- About Us
- Career Center
- Nano-Social Network
- Nano Consulting
- My Account
November 30th, 2009
One of the oldest and most popular ways to incorporate nanotech into nutrition is via micelles, the tiniest of capsules that form naturally when nature requires a fat-soluble substance to be soluble in water. The micelle is basically a cavity that is water-soluble outside, but fat-attracting inside. Micelles help emulsify or dissolve fat in water solutions (such as fat globules in milk) and absorption in the intestines of fat-soluble nutrients such as vitmains D, E and K, coenzyme Q10 (CoQ10), carotenoids and essential fatty acids (EFAs). Based on this natural nanotechnology, many nutrition manufacturers are developing and incorporating novel micelle nanotechnologies in their products.
Bruce Lipshutz, a professor of chemistry at UC Santa Barbara, and his research team have been investigating improved CoQ10 bioavailability via nano-micelle-forming technology. They form a 25 nm diameter micelle that has fat-soluble vitamin E as its lipophilic (fat-loving) center. When CoQ10 is introduced, it goes straight to this center, resulting in a clear, nano delivery of CoQ10 that is stable at room temperature. Lipshutz noted this micelle delivers twice the amount of CoQ10 into the bloodstream and can work also for nutrients like omega-3s, carotenoids (lutein and beta-carotene) and resveratrol.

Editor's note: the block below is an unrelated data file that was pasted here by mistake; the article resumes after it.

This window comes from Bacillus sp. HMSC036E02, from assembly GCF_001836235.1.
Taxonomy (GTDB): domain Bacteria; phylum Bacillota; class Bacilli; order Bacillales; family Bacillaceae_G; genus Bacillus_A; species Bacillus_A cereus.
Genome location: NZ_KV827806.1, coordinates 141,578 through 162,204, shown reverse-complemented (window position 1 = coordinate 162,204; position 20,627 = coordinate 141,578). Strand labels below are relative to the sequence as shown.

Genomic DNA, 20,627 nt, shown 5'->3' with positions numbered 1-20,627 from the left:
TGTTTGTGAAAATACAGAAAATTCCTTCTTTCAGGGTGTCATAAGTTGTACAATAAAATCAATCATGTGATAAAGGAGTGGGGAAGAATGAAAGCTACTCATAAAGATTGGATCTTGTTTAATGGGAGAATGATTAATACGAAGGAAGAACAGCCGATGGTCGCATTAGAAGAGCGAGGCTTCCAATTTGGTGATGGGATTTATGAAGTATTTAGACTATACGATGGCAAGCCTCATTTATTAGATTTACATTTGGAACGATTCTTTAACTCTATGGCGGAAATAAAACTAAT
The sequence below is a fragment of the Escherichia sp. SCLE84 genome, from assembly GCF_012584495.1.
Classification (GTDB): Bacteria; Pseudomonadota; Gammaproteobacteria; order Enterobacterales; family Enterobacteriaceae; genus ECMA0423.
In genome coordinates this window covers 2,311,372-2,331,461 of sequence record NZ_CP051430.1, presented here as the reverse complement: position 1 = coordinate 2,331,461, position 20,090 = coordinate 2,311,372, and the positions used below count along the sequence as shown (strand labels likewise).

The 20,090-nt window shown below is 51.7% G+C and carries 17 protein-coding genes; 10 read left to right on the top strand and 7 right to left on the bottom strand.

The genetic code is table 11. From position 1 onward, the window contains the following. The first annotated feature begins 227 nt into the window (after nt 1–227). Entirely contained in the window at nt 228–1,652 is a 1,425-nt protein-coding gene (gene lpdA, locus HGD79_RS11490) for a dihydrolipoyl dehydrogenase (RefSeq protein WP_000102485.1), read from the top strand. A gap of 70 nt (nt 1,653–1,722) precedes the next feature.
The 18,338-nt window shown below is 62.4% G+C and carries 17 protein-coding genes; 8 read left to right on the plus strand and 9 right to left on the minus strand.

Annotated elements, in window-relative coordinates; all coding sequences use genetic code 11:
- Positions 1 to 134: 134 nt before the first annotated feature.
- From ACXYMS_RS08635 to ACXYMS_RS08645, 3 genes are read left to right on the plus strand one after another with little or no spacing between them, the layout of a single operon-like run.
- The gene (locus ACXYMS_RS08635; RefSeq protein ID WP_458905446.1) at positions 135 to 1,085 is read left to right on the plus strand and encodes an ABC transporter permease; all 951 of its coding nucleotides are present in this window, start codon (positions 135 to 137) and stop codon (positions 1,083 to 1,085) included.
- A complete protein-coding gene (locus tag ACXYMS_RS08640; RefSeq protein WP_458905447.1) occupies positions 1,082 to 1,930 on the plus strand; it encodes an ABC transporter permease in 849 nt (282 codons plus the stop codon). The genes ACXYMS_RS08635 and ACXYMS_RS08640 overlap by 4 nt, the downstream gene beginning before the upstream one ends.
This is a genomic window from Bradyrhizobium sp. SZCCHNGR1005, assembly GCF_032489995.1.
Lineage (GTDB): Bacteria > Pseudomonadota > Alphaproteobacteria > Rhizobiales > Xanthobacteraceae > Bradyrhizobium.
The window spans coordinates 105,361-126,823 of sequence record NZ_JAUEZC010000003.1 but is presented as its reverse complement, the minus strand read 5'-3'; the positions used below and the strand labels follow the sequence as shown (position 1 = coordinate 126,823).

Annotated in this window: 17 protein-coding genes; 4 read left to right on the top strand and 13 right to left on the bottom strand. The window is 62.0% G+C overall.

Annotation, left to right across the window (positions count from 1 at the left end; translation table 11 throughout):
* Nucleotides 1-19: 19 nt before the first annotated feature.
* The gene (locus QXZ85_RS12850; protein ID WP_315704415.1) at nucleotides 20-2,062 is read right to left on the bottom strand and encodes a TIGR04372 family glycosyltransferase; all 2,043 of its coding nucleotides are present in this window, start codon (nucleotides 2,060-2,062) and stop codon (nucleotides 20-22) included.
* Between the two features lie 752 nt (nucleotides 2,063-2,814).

Yoav Livney and his team from Israel institute of Technology, Haifa, have come up with similar results using casein micelles as nanoencapsulates for delivery of hydrophobic nutrients to enrich non-fat or low-fat food products. "Such nano-capsules may be incorporated in dairy products without modifying their sensory properties," they concluded, adding casein micelles may be useful as nano-vehicles for entrapment, protection and delivery of sensitive hydrophobic nutraceuticals within other food products.
|Related News Press|
News and information
Nanoparticles present sustainable way to grow food crops May 1st, 2016
'Honeycomb' of nanotubes could boost genetic engineering April 7th, 2016
Ruthenium nanoframes open the doors to better catalysts April 4th, 2016